energy efficiency, sustainability, green buildings, solar, hybrid cars and alternate fuels.

"A society built on green design, sustainable energy and closed loop systems, a civilization afloat on a cloud of efficient, non-toxic, recyclable technology." ~~Alex Nikolai Steffan


Green Governor?

I'm not even in the state today and I'm hearing fall-out from the recent news that Governor Charlie Crist installed some green technology at his mansion. (Is mansion and energy saving an oxymoron?)

Seems that on the heels of all the publicity over the Climate Summit, the Governor chose to announce that he was sprucing up the mansion with a $70,000 hydrogen fuel cell and some solar panels for the pool to demonstrate his commitment to reducing Florida's carbon emissions. To produce the hydrogen, however, the unit uses natural gas, the by-product is water.

The St. Petersburg Times reported last week that an April energy audit documented a monthly energy bill of between $4,000 and $6,000 (!) per month. Since we, the taxpayers of Florida, pay the bill, it's time to trim a few costs. The downside is that the solar panels and the hydrogen fuel cell will reduce the mansion's emissions by only 20 percent.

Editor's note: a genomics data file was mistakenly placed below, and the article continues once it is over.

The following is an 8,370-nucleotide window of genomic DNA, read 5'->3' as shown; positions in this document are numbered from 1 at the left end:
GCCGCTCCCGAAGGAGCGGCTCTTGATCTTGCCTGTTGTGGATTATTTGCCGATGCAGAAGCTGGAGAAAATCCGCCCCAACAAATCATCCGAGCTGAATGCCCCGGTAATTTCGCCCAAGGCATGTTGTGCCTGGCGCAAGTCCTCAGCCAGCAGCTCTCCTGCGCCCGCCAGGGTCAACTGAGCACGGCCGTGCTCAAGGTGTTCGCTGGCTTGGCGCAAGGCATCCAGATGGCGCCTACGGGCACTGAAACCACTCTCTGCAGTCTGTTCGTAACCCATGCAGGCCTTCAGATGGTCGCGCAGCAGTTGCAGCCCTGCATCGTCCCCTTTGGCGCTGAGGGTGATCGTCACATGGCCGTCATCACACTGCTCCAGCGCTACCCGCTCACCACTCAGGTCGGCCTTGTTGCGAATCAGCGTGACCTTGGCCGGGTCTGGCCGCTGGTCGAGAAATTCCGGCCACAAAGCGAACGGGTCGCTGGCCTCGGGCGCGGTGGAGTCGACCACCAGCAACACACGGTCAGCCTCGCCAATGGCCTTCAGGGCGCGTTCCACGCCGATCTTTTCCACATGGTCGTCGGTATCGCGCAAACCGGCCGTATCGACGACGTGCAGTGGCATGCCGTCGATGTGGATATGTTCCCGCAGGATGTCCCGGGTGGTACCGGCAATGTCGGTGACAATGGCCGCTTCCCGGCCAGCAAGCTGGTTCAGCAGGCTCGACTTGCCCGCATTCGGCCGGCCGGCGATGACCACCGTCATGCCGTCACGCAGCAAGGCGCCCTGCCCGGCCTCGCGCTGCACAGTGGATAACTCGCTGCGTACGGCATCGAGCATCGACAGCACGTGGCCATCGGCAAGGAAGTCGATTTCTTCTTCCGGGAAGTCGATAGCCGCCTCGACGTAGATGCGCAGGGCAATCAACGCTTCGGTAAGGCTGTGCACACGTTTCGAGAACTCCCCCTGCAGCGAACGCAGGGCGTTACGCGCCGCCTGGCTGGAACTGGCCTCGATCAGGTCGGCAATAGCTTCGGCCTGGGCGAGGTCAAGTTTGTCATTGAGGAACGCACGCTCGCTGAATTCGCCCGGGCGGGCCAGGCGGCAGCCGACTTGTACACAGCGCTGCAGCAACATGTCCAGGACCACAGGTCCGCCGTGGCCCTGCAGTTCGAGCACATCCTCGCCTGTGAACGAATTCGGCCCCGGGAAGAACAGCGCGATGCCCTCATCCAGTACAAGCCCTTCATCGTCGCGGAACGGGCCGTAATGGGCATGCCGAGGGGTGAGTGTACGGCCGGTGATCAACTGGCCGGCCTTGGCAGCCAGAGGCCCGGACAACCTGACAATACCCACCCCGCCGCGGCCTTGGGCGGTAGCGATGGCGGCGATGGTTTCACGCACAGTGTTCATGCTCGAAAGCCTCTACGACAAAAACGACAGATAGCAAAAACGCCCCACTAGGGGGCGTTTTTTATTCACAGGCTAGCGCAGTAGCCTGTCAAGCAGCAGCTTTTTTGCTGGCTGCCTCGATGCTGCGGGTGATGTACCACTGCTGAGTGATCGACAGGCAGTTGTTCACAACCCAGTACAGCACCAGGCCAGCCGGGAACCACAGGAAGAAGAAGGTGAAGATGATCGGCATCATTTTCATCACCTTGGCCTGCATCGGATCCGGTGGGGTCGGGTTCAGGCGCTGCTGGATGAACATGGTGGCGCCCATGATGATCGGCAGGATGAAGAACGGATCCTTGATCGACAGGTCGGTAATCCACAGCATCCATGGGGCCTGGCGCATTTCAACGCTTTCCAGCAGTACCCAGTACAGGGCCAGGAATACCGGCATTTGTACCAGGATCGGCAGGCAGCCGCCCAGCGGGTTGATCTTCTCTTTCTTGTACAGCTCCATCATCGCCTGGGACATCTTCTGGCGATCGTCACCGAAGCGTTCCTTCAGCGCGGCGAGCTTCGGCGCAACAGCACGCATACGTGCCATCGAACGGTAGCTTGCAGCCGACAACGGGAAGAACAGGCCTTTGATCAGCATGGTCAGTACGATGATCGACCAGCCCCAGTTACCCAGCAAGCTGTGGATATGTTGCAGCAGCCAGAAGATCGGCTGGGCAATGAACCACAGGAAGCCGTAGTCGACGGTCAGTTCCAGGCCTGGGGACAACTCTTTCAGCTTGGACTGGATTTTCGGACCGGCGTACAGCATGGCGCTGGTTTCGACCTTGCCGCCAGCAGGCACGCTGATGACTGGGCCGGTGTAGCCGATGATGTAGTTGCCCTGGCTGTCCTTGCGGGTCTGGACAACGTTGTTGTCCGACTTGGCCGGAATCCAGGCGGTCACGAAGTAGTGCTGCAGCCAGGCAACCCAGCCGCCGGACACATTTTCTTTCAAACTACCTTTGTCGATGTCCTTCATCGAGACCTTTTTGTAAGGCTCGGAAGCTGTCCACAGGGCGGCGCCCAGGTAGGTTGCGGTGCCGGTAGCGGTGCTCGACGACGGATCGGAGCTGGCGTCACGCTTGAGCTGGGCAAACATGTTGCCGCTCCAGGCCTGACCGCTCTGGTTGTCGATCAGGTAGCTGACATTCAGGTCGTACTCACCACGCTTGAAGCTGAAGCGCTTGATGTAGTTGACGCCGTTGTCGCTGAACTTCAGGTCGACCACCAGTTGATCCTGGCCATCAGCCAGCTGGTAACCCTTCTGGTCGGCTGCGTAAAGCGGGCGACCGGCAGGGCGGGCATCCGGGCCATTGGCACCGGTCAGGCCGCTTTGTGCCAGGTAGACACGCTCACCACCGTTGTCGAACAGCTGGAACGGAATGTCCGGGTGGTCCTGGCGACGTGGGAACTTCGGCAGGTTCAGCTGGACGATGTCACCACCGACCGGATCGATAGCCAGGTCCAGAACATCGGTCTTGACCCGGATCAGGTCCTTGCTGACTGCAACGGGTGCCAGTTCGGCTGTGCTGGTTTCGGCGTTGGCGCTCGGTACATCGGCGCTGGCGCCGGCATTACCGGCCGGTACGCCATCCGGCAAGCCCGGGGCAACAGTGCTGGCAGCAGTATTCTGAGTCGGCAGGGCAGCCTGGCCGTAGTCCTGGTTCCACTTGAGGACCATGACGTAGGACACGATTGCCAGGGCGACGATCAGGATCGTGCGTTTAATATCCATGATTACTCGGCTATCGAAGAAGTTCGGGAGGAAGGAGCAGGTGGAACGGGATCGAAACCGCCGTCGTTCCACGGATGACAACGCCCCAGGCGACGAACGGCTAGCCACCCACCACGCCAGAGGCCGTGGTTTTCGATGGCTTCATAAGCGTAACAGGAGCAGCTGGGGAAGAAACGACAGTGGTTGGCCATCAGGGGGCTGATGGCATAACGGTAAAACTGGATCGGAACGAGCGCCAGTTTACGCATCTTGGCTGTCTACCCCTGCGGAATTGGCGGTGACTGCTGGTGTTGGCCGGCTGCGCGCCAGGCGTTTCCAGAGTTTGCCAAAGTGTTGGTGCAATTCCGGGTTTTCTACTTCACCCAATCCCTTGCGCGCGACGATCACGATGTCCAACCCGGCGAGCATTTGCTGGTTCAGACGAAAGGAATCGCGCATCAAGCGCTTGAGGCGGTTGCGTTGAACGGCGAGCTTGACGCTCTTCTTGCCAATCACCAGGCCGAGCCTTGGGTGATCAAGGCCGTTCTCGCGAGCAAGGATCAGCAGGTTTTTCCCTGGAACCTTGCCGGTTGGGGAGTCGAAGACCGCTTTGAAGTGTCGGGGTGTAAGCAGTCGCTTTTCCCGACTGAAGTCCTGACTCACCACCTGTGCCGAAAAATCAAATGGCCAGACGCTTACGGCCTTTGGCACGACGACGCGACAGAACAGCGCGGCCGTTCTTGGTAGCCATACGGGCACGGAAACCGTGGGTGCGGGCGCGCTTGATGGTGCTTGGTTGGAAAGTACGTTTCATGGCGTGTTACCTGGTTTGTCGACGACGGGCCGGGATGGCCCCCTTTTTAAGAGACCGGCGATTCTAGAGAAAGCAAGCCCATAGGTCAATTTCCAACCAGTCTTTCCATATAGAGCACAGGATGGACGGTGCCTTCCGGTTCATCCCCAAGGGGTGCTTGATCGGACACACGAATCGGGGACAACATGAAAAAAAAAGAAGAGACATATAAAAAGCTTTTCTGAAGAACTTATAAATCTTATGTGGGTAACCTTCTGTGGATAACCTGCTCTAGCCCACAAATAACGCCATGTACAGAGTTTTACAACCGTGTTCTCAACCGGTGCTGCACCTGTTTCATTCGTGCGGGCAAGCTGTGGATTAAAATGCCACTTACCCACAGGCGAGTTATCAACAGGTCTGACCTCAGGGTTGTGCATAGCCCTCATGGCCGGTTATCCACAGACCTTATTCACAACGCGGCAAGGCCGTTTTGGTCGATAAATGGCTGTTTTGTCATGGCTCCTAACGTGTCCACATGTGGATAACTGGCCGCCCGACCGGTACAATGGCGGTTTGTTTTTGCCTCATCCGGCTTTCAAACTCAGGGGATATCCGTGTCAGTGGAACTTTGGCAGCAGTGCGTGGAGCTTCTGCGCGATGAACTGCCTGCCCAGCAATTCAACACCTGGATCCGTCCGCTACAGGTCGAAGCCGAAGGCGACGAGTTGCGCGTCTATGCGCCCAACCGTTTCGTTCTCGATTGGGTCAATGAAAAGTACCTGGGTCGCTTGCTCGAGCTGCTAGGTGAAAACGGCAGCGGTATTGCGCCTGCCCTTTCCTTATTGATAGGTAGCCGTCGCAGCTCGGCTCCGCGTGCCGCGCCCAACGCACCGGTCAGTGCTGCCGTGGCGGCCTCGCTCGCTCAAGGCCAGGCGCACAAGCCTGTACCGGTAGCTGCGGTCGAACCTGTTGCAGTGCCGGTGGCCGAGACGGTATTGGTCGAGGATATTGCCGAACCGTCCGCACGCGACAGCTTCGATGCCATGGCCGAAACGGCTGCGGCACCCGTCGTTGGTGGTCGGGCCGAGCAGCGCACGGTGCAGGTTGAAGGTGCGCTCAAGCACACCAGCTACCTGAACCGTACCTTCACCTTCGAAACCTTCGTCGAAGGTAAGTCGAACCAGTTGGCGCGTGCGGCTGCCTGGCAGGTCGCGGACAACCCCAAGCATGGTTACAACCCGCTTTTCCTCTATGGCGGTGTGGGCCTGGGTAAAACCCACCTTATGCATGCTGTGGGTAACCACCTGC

But, let's give a little cred for the solar panels for the swimming pool, it's estimated that the $3,500 solar panels installed above the mansion's outdoor swimming pool will pay for themselves in electricity bill savings in about a year, according to the governor's press office. The panels will convert solar power into electricity to heat and circulate water through the pool.

Can I come over with the kids for a swim?

The state has a $3.5-million rebate program to help those who install solar panels and some other energy saving devices:

  • Solar Thermal Systems

Residential $500

Commercial $15 per 1,000 BTUs up to a max of $5,000

  • Solar Photovoltaic Systems ($4.00 per watt)

Residential $20,000

Commercial $100,000

The company that installed the hydrogen fuel cells in the mansion was Plug Power Inc., evidently the only company that responded to the state's competitive bid request.

Leading by example may not include the Governor's comfort-level choice to keep the mansion at a reported "low 70s." The Governor was quoted as saying he agreed that this thermostat setting used a lot of energy.



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